In Argentina, a flat, grassy plain, called the pampas, spreads from the Atlantic Ocean to the Andes Mountains.
Much of the pampas are dry and sandy. The areas that have water have been taken by the people of Argentina. There are still some of the natural grassland left, and with it, some of the wildlife.
Burrowing owls hunt for insects, rodents, or birds. Then they go underground to sleep. Pampa deer and gray fox also live on this grassy plain. Small herds of guanacos live in the wild here. They are perfectly suited for the pampas. Their long necks help them see danger coming, and they can run quickly across the rocky plains. Newborn guanacos are on their feet within fifteen minutes of birth, and within an hour they are speeding along next to their mothers. A few herds of rhea, an ostrich-like bird, still roam the grasslands. One male protects a group of females and their eggs from hunting foxes or skunks. He then goes on to raise the young. The rhea cannot fly and have been hunted for their meat, for their feathers, and for sport almost to extinction.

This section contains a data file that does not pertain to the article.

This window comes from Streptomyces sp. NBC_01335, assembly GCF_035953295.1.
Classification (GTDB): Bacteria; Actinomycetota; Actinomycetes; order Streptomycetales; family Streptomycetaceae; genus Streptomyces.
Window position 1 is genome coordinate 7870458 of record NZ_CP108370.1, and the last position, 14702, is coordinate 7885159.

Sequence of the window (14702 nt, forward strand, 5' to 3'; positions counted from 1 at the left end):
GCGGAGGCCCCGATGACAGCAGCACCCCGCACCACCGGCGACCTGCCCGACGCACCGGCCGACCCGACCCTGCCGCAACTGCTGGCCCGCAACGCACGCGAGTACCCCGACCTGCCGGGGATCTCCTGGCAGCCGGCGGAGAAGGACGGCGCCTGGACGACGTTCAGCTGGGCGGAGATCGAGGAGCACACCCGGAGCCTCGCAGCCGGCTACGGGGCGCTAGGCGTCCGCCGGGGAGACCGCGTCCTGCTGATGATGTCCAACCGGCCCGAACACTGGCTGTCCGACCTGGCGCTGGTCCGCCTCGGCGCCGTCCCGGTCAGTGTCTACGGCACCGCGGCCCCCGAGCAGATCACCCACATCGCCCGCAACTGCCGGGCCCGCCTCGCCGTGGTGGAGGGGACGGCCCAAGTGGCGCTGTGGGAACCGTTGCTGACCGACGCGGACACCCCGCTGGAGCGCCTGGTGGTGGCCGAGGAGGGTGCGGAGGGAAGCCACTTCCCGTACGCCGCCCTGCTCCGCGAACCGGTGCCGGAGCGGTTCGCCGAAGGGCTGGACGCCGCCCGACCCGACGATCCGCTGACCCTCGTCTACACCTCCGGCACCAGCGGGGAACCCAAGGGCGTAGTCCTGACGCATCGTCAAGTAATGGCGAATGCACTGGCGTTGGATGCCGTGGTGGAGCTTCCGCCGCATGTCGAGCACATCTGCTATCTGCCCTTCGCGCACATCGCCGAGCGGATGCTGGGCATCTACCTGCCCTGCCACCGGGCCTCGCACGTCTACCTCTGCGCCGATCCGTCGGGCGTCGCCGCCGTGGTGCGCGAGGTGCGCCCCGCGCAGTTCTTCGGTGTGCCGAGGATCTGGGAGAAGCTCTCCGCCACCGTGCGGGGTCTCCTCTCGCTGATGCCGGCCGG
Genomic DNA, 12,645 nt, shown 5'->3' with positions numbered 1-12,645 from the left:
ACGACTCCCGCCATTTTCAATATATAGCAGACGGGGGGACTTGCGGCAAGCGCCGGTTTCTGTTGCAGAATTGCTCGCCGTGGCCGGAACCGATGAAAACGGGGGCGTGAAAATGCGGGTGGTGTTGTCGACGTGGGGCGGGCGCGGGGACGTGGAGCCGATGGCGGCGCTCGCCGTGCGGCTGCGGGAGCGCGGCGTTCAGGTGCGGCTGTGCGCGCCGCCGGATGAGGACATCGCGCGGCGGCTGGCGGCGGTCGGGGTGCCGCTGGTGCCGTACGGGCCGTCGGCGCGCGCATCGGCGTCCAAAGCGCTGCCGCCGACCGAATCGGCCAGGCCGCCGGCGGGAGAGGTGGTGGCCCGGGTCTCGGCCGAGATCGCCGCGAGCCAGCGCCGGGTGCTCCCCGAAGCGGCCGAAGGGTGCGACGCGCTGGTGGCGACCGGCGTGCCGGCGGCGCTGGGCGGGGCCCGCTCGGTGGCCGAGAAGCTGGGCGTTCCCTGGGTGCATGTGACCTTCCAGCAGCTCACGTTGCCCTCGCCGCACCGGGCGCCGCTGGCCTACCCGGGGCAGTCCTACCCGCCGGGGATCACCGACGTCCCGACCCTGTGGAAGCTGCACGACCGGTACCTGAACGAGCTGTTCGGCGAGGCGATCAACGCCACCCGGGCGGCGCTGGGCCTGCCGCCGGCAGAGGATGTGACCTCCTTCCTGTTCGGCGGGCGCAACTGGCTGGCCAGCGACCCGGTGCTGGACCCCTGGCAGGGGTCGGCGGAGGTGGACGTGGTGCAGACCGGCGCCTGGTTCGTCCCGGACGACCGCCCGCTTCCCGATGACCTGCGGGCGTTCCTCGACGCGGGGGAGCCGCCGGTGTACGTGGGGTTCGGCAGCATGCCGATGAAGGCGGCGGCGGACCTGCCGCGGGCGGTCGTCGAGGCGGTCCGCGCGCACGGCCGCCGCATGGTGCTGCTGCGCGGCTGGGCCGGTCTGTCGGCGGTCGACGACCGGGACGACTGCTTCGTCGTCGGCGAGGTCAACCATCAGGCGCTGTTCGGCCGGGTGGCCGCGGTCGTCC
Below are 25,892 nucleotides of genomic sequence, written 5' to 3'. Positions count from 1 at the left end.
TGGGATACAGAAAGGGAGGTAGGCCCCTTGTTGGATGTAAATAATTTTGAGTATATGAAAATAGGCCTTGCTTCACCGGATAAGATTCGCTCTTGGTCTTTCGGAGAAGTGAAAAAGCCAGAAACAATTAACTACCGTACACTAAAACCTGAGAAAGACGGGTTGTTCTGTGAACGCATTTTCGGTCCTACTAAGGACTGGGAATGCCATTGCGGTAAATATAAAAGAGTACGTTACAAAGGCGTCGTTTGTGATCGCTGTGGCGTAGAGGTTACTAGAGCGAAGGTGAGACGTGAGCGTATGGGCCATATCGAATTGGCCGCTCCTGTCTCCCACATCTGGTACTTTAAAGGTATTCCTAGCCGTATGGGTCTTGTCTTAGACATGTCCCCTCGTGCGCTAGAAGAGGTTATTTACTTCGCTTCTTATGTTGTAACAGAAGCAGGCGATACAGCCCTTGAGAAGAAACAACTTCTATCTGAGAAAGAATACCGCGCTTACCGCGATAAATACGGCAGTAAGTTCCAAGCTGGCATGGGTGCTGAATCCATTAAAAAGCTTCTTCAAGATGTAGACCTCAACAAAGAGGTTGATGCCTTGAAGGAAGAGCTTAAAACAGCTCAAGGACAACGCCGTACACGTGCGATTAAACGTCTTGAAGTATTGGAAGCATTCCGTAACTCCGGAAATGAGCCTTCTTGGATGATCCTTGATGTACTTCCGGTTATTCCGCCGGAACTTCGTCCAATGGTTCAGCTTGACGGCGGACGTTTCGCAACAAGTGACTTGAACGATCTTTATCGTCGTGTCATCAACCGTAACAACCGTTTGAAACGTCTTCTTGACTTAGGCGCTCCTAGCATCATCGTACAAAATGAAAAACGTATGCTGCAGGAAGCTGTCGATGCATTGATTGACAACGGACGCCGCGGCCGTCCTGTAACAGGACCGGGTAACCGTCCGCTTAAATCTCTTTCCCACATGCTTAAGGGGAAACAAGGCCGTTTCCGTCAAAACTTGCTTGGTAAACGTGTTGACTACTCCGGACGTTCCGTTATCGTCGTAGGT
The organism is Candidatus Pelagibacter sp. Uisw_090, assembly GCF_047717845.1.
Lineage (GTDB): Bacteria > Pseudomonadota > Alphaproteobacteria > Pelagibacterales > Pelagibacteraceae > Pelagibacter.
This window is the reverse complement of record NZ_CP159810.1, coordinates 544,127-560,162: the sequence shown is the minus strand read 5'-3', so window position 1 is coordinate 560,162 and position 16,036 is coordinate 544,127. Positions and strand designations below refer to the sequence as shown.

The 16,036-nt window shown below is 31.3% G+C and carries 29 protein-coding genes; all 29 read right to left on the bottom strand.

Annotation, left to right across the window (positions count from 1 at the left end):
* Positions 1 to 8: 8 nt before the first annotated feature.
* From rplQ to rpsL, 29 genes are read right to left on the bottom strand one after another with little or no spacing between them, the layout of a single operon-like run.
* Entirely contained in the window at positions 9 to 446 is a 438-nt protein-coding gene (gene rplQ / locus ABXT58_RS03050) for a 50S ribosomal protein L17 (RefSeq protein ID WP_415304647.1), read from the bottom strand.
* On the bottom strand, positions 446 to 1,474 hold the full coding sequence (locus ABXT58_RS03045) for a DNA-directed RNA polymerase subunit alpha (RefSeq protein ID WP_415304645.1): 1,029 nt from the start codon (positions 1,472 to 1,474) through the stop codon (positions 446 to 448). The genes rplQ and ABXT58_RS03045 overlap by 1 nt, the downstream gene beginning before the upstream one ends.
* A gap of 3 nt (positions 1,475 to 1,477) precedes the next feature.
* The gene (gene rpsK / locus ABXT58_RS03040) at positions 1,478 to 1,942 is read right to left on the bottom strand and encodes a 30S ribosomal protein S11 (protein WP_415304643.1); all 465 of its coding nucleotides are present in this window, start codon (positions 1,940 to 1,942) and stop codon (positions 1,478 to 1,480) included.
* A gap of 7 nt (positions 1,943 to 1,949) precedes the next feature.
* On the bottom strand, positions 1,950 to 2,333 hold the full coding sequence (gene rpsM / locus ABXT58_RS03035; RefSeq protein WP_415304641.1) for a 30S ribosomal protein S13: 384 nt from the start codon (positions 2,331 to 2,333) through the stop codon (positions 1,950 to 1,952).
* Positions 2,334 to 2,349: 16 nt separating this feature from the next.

Silver pampas grass.
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